53 Energy Storage in Capacitors V = Q/C W =

54 Energy Storage in Capacitors 24.24: plate C 920 pF, charge on each plate 2.55  C a) a)V between plates: V = Q/C = b)For constant charge, if d is doubled, what will V be? If q is constant, c) How much work to double d? U = If d is doubled, C  Work equals amount of extra energy needed which is

55 Other common geometries Spherical capacitor Spherical capacitor Need V ab for C, need E for V ab : Take Gaussian surface as sphere and find enclosed charge Note: Cylindrical capacitor Cylindrical capacitor Find E E r =  0 1/r Find V V ab = Find C Q = What is C dep. On?

56 Dielectrics Dielectric constant K K= C/C 0 For constant charge: Q=C 0 V 0 =CV And V = V 0 /K Dielectrics are never perfect insulators: material leaks

57 Induced charge: Polarization If V changes with K, E must decrease too: E = E 0 /K This can be visually understood considering that materials are made up of atoms and molecules:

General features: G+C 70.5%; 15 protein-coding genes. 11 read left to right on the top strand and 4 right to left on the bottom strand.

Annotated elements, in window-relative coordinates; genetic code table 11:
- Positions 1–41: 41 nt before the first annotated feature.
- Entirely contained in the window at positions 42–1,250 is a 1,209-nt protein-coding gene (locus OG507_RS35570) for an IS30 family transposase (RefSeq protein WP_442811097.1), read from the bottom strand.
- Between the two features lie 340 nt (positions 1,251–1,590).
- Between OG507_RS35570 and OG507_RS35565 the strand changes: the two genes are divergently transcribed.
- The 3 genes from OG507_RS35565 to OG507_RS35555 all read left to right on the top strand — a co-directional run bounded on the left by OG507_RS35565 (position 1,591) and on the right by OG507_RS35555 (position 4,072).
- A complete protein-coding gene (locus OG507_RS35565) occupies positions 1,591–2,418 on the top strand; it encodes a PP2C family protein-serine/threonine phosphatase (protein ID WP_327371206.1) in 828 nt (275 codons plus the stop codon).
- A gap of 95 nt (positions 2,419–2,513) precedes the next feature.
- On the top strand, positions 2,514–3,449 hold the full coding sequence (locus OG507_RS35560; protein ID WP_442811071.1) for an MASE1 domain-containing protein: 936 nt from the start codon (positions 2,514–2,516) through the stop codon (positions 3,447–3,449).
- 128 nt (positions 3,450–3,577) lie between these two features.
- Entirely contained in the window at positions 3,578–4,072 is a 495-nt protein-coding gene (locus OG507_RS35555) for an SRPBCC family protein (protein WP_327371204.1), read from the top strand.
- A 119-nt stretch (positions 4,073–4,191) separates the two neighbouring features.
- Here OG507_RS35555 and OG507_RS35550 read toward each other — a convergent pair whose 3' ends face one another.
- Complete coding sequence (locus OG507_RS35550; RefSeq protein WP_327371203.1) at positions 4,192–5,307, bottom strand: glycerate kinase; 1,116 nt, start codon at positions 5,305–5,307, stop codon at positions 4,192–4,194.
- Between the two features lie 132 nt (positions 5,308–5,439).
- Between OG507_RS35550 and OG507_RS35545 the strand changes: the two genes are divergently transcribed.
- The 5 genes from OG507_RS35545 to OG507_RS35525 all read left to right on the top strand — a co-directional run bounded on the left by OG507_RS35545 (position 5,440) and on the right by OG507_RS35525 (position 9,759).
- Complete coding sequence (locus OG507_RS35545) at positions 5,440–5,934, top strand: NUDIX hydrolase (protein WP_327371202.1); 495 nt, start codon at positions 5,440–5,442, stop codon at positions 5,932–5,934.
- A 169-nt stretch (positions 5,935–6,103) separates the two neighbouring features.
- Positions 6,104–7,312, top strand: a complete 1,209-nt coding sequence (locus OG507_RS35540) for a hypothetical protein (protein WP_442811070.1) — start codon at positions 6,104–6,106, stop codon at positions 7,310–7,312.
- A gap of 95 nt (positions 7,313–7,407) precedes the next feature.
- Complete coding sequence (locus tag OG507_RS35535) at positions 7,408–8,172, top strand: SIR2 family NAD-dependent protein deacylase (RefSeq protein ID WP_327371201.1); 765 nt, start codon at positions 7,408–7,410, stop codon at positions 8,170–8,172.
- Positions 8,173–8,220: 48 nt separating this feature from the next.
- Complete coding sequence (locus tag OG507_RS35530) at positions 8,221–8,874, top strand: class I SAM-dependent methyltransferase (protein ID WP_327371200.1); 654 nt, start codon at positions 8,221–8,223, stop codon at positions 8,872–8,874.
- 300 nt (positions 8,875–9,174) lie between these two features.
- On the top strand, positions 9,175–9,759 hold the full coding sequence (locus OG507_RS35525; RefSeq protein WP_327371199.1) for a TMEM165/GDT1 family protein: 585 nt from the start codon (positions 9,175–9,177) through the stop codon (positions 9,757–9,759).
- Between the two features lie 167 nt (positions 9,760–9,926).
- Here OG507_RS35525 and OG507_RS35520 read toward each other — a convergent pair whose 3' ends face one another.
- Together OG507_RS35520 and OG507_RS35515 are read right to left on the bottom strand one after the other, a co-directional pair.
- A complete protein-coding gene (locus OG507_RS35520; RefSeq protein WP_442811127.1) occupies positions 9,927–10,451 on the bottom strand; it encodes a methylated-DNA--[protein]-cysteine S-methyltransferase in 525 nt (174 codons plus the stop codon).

58 Induced charge: Polarization – Molecular View Dielectric breakdown

59 Change with dielectric: E 0 =  0  E = (  i )/  0 and = E 0 /K  i =  0 E 0 /K   i  /K  i =  (1-1/K) E =  Empty space: K=1,  0

60 RC Circuits Charging a capacitor From now on instantaneous Quantities I and V in small fonts v ab = i R v bc = q/C Kirchhoff: As q increases towards Q f, i decreases  0 Separate variables: Integrate, take exp.:

61 Discharging a capacitor Characteristic time constant  = RC !

62 Ex C= 455 [pF] charged with 65.5 [nC] per plate C then connected to ‘V’ with R= 1.28 [M  ] a) a)i initial ? b) What is the time constant of RC? a) a)i = q/(RC) = [C/(  F] =! [A] b)  = RC = Group Task: Find  charged fully after 1[hr]? Y/N

63 Ex C= 2.36 [  F] uncharged, then connected in series to R= 4.26 [  ] and E =120 [V], r=0 a) a)Rate at which energy is dissipated at R b) Rate at which energy is stored in C increases c) Power output source a) P R = b) P C = dU/dt = c) P  = E I = d) What is the answer to the questions after ‘a long time’?  all zero Group Task